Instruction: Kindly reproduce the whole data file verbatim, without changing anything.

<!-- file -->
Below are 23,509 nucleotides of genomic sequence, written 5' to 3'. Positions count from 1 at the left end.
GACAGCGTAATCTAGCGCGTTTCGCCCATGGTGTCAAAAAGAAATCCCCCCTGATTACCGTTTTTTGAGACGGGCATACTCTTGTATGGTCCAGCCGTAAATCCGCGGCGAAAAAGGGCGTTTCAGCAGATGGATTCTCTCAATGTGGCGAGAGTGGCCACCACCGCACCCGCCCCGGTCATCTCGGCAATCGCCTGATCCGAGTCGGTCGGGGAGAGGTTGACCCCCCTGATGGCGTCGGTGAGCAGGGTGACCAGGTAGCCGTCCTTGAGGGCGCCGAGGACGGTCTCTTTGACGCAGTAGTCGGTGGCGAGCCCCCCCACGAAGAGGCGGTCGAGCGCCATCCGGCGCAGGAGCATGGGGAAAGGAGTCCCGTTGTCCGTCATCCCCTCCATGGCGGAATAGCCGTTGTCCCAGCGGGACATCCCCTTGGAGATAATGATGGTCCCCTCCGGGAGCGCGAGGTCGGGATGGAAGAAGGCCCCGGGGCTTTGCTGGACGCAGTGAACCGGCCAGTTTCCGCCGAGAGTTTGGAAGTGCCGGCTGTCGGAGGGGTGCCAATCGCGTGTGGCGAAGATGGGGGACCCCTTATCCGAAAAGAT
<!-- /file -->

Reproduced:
Below are 23,509 nucleotides of genomic sequence, written 5' to 3'. Positions count from 1 at the left end.
GACAGCGTAATCTAGCGCGTTTCGCCCATGGTGTCAAAAAGAAATCCCCCCTGATTACCGTTTTTTGAGACGGGCATACTCTTGTATGGTCCAGCCGTAAATCCGCGGCGAAAAAGGGCGTTTCAGCAGATGGATTCTCTCAATGTGGCGAGAGTGGCCACCACCGCACCCGCCCCGGTCATCTCGGCAATCGCCTGATCCGAGTCGGTCGGGGAGAGGTTGACCCCCCTGATGGCGTCGGTGAGCAGGGTGACCAGGTAGCCGTCCTTGAGGGCGCCGAGGACGGTCTCTTTGACGCAGTAGTCGGTGGCGAGCCCCCCCACGAAGAGGCGGTCGAGCGCCATCCGGCGCAGGAGCATGGGGAAAGGAGTCCCGTTGTCCGTCATCCCCTCCATGGCGGAATAGCCGTTGTCCCAGCGGGACATCCCCTTGGAGATAATGATGGTCCCCTCCGGGAGCGCGAGGTCGGGATGGAAGAAGGCCCCGGGGCTTTGCTGGACGCAGTGAACCGGCCAGTTTCCGCCGAGAGTTTGGAAGTGCCGGCTGTCGGAGGGGTGCCAATCGCGTGTGGCGAAGATGGGGGACCCCTTATCCGAAAAGAT